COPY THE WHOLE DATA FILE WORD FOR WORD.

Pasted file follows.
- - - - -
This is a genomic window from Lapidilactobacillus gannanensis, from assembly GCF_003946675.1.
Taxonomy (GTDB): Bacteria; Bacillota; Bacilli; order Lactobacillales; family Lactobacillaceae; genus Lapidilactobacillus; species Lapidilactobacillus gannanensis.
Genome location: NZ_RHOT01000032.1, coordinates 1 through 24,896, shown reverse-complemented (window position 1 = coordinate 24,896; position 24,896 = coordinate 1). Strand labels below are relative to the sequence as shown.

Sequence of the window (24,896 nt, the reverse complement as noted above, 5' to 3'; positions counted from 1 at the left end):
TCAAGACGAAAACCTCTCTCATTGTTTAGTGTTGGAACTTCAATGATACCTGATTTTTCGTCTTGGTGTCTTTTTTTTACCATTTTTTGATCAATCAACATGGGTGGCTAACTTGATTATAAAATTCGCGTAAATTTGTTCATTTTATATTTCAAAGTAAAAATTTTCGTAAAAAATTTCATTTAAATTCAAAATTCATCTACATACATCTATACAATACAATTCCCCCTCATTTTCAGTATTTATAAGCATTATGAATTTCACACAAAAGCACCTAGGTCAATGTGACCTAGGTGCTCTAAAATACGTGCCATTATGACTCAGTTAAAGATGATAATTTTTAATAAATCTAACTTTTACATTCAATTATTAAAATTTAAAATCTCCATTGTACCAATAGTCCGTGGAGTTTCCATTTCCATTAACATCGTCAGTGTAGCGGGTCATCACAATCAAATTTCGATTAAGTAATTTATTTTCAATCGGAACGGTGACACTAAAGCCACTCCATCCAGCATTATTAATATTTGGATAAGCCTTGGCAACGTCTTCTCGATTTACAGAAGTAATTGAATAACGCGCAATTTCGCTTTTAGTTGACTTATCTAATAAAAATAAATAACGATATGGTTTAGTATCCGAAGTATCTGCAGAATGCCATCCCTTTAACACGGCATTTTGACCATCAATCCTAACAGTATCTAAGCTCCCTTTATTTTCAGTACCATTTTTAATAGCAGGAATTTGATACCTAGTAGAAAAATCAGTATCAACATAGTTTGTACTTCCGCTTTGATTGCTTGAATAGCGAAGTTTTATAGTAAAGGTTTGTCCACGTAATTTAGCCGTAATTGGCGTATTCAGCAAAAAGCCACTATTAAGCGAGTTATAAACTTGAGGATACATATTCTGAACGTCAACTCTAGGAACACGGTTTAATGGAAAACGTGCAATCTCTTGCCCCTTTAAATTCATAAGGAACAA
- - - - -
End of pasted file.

This is a genomic window from Lapidilactobacillus gannanensis, from assembly GCF_003946675.1.
Taxonomy (GTDB): Bacteria; Bacillota; Bacilli; order Lactobacillales; family Lactobacillaceae; genus Lapidilactobacillus; species Lapidilactobacillus gannanensis.
Genome location: NZ_RHOT01000032.1, coordinates 1 through 24,896, shown reverse-complemented (window position 1 = coordinate 24,896; position 24,896 = coordinate 1). Strand labels below are relative to the sequence as shown.

Sequence of the window (24,896 nt, the reverse complement as noted above, 5' to 3'; positions counted from 1 at the left end):
TCAAGACGAAAACCTCTCTCATTGTTTAGTGTTGGAACTTCAATGATACCTGATTTTTCGTCTTGGTGTCTTTTTTTTACCATTTTTTGATCAATCAACATGGGTGGCTAACTTGATTATAAAATTCGCGTAAATTTGTTCATTTTATATTTCAAAGTAAAAATTTTCGTAAAAAATTTCATTTAAATTCAAAATTCATCTACATACATCTATACAATACAATTCCCCCTCATTTTCAGTATTTATAAGCATTATGAATTTCACACAAAAGCACCTAGGTCAATGTGACCTAGGTGCTCTAAAATACGTGCCATTATGACTCAGTTAAAGATGATAATTTTTAATAAATCTAACTTTTACATTCAATTATTAAAATTTAAAATCTCCATTGTACCAATAGTCCGTGGAGTTTCCATTTCCATTAACATCGTCAGTGTAGCGGGTCATCACAATCAAATTTCGATTAAGTAATTTATTTTCAATCGGAACGGTGACACTAAAGCCACTCCATCCAGCATTATTAATATTTGGATAAGCCTTGGCAACGTCTTCTCGATTTACAGAAGTAATTGAATAACGCGCAATTTCGCTTTTAGTTGACTTATCTAATAAAAATAAATAACGATATGGTTTAGTATCCGAAGTATCTGCAGAATGCCATCCCTTTAACACGGCATTTTGACCATCAATCCTAACAGTATCTAAGCTCCCTTTATTTTCAGTACCATTTTTAATAGCAGGAATTTGATACCTAGTAGAAAAATCAGTATCAACATAGTTTGTACTTCCGCTTTGATTGCTTGAATAGCGAAGTTTTATAGTAAAGGTTTGTCCACGTAATTTAGCCGTAATTGGCGTATTCAGCAAAAAGCCACTATTAAGCGAGTTATAAACTTGAGGATACATATTCTGAACGTCAACTCTAGGAACACGGTTTAATGGAAAACGTGCAATCTCTTGCCCCTTTAAATTCATAAGGAACAA